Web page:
7 Steps to Following the Path of Least Resistance
In a world that glorifies work-addiction, and being in control, the concept of taking the path of least resistance can seem like a copout or a compromise – even though it’s your most powerful choice.
Pushing to achieve results or resisting the obstacles that stand in your way, in fact, limits your progress - only creating tension and inhibiting your growth.
In truth, taking the path of least resistance is the wisest option, which is the way of the Tao. Lao Tzu described the concept of Wu-Wei, meaning ‘without exertion,’ as a mental state in which actions are quite effortless. He talks of ‘action through non-action,’ in alignment with the ebb and flow of the natural world. The aim is to move in harmony with life rather than force an outcome. Resistance causes tension and stress, which incites an emotional and mental response that manifests itself as physical dis-ease. To quote Lao Tzu:
“Life is a series of natural and spontaneous changes. Don’t resist them - that only creates sorrow. Let reality be reality. Let things flow naturally forward in whatever way they like.”
Freedom comes from letting go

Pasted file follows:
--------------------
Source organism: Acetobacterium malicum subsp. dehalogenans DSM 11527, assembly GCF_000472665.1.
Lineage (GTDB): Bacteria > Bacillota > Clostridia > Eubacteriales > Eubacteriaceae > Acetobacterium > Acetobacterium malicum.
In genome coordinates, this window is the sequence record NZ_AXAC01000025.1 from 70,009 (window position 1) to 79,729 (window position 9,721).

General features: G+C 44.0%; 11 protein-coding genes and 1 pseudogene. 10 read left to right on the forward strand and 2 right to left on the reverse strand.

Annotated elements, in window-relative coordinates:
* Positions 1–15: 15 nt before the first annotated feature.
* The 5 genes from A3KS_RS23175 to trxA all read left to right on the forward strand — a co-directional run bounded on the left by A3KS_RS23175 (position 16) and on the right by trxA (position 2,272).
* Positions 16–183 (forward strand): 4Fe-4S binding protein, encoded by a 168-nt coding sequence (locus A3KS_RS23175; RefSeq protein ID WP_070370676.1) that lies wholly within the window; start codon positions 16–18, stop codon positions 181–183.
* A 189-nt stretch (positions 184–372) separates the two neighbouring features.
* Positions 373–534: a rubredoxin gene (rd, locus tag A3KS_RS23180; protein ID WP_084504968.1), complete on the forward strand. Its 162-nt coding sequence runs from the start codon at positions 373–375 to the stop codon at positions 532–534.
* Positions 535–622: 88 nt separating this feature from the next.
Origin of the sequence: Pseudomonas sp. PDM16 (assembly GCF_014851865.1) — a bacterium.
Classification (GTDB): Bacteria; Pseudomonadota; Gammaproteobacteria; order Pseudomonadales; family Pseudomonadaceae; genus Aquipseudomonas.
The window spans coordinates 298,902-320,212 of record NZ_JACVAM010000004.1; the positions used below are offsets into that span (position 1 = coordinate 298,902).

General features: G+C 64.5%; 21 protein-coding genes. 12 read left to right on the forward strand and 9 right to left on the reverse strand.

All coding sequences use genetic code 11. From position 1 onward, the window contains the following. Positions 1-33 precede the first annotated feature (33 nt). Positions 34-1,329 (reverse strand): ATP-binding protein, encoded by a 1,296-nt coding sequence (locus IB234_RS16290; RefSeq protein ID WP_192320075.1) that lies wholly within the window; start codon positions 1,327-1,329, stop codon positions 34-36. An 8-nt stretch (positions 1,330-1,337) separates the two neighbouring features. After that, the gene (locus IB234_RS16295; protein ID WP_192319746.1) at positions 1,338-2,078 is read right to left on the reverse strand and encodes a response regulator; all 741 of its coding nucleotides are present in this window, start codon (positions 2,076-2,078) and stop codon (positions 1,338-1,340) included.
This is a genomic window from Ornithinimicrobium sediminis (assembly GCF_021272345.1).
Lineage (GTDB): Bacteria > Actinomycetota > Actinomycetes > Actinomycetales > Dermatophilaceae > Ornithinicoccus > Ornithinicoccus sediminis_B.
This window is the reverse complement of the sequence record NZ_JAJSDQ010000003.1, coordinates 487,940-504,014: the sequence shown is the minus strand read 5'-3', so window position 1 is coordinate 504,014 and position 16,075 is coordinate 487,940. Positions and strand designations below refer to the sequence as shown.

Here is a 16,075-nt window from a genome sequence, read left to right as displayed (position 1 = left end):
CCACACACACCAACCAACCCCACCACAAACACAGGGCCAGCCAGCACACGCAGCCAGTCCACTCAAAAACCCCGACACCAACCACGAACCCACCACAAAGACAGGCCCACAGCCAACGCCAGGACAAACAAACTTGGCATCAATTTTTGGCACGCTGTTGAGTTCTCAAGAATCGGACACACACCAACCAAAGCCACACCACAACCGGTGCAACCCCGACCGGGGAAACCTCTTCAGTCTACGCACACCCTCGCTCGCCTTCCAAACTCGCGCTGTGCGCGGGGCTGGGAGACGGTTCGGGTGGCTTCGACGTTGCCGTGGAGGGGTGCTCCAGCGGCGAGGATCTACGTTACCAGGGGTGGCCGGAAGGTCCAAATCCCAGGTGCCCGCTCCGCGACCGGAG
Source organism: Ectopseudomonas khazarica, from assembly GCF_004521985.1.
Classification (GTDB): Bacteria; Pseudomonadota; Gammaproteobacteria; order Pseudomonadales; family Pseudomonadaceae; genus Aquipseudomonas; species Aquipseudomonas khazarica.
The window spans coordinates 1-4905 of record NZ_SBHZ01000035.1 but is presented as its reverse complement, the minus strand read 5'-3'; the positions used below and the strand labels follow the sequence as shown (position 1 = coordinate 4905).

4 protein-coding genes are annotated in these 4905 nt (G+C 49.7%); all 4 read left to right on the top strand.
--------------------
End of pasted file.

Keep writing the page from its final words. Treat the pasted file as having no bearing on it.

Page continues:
The act of letting go, allows us to move into a state of flow – the energy stream where we are happily engaged with life, experiencing a sense of freedom. Once you line up with that resonance, you attract synchronistic events that enable you to progress swiftly. It’s when you resist change or are too attached to the past that life becomes a struggle. At which point, your desire to be in control takes precedence over receiving gracefully from life and opening up to love, support and new opportunities.
For your life to naturally flow, it’s important you are willing to yield and be detached. Detachment has nothing to do with not caring; it means taking an impartial position where you remain receptive. The trick is to be humble and stay open to all possibilities. That is the way grace manifests.
“If you realise that all things change, there is nothing you will try to hold on to.” Lao Tzu